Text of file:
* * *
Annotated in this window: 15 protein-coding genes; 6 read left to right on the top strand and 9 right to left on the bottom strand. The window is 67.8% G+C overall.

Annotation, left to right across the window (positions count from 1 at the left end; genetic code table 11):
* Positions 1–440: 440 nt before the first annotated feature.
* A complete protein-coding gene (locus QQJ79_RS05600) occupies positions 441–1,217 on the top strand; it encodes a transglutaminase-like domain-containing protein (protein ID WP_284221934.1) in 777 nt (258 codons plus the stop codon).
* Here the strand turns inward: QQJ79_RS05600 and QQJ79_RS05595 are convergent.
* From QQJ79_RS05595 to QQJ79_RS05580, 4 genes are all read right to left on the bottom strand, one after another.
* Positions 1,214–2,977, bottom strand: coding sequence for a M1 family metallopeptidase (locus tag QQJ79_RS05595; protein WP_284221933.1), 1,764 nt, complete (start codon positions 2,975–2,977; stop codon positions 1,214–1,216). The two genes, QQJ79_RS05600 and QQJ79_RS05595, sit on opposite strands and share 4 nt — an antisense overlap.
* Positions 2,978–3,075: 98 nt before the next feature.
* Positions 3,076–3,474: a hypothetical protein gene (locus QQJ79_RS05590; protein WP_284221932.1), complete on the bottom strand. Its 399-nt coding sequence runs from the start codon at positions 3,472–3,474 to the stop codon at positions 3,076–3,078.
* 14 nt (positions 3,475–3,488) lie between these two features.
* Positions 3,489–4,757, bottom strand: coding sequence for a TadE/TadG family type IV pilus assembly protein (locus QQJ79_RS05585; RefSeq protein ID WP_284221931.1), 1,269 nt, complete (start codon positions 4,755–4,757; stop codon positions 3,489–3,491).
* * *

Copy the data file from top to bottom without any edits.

Annotated in this window: 15 protein-coding genes; 6 read left to right on the top strand and 9 right to left on the bottom strand. The window is 67.8% G+C overall.

Annotation, left to right across the window (positions count from 1 at the left end; genetic code table 11):
* Positions 1–440: 440 nt before the first annotated feature.
* A complete protein-coding gene (locus QQJ79_RS05600) occupies positions 441–1,217 on the top strand; it encodes a transglutaminase-like domain-containing protein (protein ID WP_284221934.1) in 777 nt (258 codons plus the stop codon).
* Here the strand turns inward: QQJ79_RS05600 and QQJ79_RS05595 are convergent.
* From QQJ79_RS05595 to QQJ79_RS05580, 4 genes are all read right to left on the bottom strand, one after another.
* Positions 1,214–2,977, bottom strand: coding sequence for a M1 family metallopeptidase (locus tag QQJ79_RS05595; protein WP_284221933.1), 1,764 nt, complete (start codon positions 2,975–2,977; stop codon positions 1,214–1,216). The two genes, QQJ79_RS05600 and QQJ79_RS05595, sit on opposite strands and share 4 nt — an antisense overlap.
* Positions 2,978–3,075: 98 nt before the next feature.
* Positions 3,076–3,474: a hypothetical protein gene (locus QQJ79_RS05590; protein WP_284221932.1), complete on the bottom strand. Its 399-nt coding sequence runs from the start codon at positions 3,472–3,474 to the stop codon at positions 3,076–3,078.
* 14 nt (positions 3,475–3,488) lie between these two features.
* Positions 3,489–4,757, bottom strand: coding sequence for a TadE/TadG family type IV pilus assembly protein (locus QQJ79_RS05585; RefSeq protein ID WP_284221931.1), 1,269 nt, complete (start codon positions 4,755–4,757; stop codon positions 3,489–3,491).